Second Coronavirus Financial Aid Package Approved

On Sunday, Dec. 27, after a nearly week-long delay, President Donald Trump signed a bipartisan $900 billion COVID-19 financial relief aid package, which also averted a looming government shutdown by providing $1.4 trillion to fund government agencies through September. In total, the federal government has appropriated more than $4 trillion in stimulus dollars in response to the COVID-19 pandemic.

According to an Associated Press report, the president’s delay in signing the legislation – during which he argued for more generous direct stimulus payments beyond the $600 agreed to in the final deal – led to a brief lapse in unemployment benefits for millions of Americans. More than 509,000 workers in Pennsylvania may have to wait weeks to receive unemployment benefits after two federal programs expired shortly before the president signed the bill: the Pandemic Unemployment Assistance program that provides benefits to gig workers, the self-employed and those who do not qualify for traditional unemployment compensation; and the Pandemic Emergency Unemployment Compensation program, which offered an additional 13 weeks of compensation to those who had exhausted their benefits.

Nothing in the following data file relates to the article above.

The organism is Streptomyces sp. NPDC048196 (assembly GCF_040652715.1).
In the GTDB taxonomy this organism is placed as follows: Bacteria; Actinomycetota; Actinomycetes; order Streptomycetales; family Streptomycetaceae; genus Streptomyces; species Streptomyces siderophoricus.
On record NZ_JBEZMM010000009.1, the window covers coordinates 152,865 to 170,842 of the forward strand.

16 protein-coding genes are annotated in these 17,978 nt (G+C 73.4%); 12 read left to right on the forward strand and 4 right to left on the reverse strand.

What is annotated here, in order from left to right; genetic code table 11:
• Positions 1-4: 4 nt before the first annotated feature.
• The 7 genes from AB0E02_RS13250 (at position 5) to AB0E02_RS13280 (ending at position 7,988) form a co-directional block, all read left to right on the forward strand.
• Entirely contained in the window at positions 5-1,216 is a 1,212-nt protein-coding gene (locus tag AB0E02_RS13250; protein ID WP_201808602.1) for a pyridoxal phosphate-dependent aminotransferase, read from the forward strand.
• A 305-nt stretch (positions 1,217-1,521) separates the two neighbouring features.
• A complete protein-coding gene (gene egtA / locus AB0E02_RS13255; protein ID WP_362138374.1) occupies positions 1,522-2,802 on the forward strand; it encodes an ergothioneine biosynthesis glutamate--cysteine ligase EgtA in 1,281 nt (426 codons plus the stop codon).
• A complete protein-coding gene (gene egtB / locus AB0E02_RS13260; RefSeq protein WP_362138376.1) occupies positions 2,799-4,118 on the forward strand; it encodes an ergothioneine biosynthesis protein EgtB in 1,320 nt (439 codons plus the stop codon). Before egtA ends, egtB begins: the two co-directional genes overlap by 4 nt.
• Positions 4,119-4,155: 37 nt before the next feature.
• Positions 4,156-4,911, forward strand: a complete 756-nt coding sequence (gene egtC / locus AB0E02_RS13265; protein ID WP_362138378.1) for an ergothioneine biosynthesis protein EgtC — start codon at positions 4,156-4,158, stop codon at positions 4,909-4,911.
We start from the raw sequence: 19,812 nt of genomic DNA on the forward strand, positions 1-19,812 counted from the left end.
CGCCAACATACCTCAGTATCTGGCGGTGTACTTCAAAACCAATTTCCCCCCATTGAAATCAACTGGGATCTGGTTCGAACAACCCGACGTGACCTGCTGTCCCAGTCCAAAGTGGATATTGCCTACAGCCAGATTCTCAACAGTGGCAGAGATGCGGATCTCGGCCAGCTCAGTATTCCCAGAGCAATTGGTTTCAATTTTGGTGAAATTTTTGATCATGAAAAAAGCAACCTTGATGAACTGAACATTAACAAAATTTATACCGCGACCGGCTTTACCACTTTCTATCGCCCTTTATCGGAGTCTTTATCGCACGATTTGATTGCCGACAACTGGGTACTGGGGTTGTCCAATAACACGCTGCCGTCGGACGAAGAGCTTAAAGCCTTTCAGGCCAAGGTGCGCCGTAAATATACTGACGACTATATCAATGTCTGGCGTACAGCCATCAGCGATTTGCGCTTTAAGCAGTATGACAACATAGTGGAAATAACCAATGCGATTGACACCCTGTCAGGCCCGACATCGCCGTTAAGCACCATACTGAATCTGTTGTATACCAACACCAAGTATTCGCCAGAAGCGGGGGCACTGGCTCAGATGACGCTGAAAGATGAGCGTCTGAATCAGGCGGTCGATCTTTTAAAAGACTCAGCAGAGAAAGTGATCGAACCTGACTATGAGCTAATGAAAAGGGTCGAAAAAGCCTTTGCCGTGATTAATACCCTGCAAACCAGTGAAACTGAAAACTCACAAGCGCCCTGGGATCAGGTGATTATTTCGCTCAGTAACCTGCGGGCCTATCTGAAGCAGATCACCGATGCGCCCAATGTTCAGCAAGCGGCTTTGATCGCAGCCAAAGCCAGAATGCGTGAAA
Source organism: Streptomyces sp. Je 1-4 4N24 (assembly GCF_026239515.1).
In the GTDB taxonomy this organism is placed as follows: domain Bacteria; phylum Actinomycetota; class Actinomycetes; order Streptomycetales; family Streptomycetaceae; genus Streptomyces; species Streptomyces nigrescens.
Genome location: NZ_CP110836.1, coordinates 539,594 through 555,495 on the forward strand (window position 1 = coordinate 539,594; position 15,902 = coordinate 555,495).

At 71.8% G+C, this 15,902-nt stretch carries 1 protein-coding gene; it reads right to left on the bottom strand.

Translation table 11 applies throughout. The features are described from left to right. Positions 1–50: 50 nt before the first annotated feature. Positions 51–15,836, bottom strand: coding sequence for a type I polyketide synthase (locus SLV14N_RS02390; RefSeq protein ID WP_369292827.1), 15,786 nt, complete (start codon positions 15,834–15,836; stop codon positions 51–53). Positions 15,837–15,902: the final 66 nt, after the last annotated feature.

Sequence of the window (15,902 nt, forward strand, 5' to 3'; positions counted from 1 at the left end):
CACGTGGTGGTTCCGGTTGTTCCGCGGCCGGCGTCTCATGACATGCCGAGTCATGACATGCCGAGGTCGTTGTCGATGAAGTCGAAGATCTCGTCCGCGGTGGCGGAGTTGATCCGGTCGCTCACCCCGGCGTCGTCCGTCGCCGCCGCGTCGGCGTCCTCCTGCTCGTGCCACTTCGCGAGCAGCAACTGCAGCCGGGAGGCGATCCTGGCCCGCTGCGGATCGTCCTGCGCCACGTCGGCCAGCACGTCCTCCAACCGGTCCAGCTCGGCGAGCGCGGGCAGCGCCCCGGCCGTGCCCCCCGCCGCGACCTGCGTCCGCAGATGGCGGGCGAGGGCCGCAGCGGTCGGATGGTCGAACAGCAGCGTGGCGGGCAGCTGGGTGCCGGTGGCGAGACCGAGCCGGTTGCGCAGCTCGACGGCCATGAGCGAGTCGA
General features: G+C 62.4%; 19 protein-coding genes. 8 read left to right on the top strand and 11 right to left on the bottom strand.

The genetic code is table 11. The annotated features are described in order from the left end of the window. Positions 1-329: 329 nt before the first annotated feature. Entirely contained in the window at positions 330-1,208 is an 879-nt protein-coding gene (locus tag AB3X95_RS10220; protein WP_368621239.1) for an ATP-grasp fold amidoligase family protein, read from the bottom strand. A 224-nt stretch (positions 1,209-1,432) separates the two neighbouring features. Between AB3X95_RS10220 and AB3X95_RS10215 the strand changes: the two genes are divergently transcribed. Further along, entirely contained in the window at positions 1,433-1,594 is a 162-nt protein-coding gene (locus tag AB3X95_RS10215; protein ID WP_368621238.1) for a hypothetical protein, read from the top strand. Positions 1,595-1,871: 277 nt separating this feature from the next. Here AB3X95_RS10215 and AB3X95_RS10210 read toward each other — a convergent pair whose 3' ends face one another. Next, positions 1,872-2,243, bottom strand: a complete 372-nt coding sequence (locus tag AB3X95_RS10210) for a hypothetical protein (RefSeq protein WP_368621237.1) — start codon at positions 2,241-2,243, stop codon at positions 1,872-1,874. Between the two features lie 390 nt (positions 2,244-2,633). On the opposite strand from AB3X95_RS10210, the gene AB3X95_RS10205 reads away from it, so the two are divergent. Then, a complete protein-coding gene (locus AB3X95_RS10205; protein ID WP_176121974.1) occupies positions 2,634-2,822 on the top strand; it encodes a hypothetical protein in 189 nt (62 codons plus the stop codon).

The two unemployment programs were extended as part of the larger COVID-19 relief package. In addition, the bill adds a supplemental $300 to weekly benefits – half of what was provided through an earlier iteration of the federal Pandemic Unemployment Compensation program that expired in July.

Other noteworthy provisions of the COVID-19 stimulus legislation include:

  • $284 billion for small businesses through the Paycheck Protection Program. Businesses that already received a PPP loan will be eligible to reapply under the new terms, with some funds set aside for the smallest businesses and community based lenders. $20 billion in Economic Injury Disaster Loans were also appropriated to help small businesses.
  • $9 billion in capital investments for Community Development Financial Institutions and Minority Depository Institutions that largely cater to minority-owned businesses, as well as $3 billion for CDFIs through a Treasury fund.
  • $82 billion for schools and colleges to help reopen classrooms and mitigate virus transmission.
  • $20 billion to acquire vaccines, $8 billion for vaccine distribution, $20 billion for states to conduct testing and $20 billion in extra federal relief for healthcare providers.


Founded in 1916, the Pennsylvania Chamber of Business and Industry is the state's largest broad-based business association, with its membership comprising businesses of all sizes and across all industry sectors. The PA Chamber is The Statewide Voice of BusinessTM.